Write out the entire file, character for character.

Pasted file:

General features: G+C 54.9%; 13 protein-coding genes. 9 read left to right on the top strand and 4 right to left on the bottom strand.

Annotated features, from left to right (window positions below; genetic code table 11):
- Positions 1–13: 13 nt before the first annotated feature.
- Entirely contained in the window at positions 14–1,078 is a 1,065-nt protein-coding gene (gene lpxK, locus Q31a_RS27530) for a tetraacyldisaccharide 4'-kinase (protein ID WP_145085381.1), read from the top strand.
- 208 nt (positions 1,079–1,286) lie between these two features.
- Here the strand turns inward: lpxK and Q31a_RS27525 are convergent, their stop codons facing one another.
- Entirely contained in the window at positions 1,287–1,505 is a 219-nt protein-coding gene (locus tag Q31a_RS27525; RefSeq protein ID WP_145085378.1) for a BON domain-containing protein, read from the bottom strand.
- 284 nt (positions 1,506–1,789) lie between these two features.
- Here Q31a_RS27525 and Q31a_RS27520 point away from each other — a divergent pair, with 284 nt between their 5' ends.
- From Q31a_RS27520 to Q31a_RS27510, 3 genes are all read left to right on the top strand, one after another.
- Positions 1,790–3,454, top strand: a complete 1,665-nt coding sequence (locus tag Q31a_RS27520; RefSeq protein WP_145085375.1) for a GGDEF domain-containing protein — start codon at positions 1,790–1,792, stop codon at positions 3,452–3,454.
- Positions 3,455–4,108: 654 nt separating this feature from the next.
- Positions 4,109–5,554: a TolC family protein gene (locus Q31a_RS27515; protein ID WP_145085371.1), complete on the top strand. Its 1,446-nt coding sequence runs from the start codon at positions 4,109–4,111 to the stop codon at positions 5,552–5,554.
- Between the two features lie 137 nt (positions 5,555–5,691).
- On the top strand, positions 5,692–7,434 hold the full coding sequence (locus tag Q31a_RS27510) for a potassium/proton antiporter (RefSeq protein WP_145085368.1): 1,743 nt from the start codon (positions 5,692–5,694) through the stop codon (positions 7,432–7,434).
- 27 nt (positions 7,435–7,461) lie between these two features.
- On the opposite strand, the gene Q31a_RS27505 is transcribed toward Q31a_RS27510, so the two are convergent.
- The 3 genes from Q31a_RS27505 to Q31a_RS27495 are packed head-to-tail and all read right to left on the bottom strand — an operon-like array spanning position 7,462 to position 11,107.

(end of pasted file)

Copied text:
General features: G+C 54.9%; 13 protein-coding genes. 9 read left to right on the top strand and 4 right to left on the bottom strand.

Annotated features, from left to right (window positions below; genetic code table 11):
- Positions 1–13: 13 nt before the first annotated feature.
- Entirely contained in the window at positions 14–1,078 is a 1,065-nt protein-coding gene (gene lpxK, locus Q31a_RS27530) for a tetraacyldisaccharide 4'-kinase (protein ID WP_145085381.1), read from the top strand.
- 208 nt (positions 1,079–1,286) lie between these two features.
- Here the strand turns inward: lpxK and Q31a_RS27525 are convergent, their stop codons facing one another.
- Entirely contained in the window at positions 1,287–1,505 is a 219-nt protein-coding gene (locus tag Q31a_RS27525; RefSeq protein ID WP_145085378.1) for a BON domain-containing protein, read from the bottom strand.
- 284 nt (positions 1,506–1,789) lie between these two features.
- Here Q31a_RS27525 and Q31a_RS27520 point away from each other — a divergent pair, with 284 nt between their 5' ends.
- From Q31a_RS27520 to Q31a_RS27510, 3 genes are all read left to right on the top strand, one after another.
- Positions 1,790–3,454, top strand: a complete 1,665-nt coding sequence (locus tag Q31a_RS27520; RefSeq protein WP_145085375.1) for a GGDEF domain-containing protein — start codon at positions 1,790–1,792, stop codon at positions 3,452–3,454.
- Positions 3,455–4,108: 654 nt separating this feature from the next.
- Positions 4,109–5,554: a TolC family protein gene (locus Q31a_RS27515; protein ID WP_145085371.1), complete on the top strand. Its 1,446-nt coding sequence runs from the start codon at positions 4,109–4,111 to the stop codon at positions 5,552–5,554.
- Between the two features lie 137 nt (positions 5,555–5,691).
- On the top strand, positions 5,692–7,434 hold the full coding sequence (locus tag Q31a_RS27510) for a potassium/proton antiporter (RefSeq protein WP_145085368.1): 1,743 nt from the start codon (positions 5,692–5,694) through the stop codon (positions 7,432–7,434).
- 27 nt (positions 7,435–7,461) lie between these two features.
- On the opposite strand, the gene Q31a_RS27505 is transcribed toward Q31a_RS27510, so the two are convergent.
- The 3 genes from Q31a_RS27505 to Q31a_RS27495 are packed head-to-tail and all read right to left on the bottom strand — an operon-like array spanning position 7,462 to position 11,107.